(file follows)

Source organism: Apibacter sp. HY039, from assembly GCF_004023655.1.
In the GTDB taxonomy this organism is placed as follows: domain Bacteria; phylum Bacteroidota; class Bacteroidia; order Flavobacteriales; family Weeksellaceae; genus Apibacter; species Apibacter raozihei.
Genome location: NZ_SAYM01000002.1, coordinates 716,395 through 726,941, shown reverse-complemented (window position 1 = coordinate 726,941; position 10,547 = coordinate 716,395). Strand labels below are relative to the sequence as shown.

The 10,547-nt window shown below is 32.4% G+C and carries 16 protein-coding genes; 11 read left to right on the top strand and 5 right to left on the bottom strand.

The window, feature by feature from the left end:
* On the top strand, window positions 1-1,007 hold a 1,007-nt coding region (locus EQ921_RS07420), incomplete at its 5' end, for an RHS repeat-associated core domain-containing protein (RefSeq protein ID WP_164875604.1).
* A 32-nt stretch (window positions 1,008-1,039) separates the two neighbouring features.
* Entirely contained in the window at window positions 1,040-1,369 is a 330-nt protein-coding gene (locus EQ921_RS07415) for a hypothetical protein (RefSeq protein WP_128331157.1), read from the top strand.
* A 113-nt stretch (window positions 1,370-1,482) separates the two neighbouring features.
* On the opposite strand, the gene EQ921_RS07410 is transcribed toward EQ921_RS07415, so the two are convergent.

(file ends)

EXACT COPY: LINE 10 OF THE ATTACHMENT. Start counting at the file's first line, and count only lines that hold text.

* On the opposite strand, the gene EQ921_RS07410 is transcribed toward EQ921_RS07415, so the two are convergent.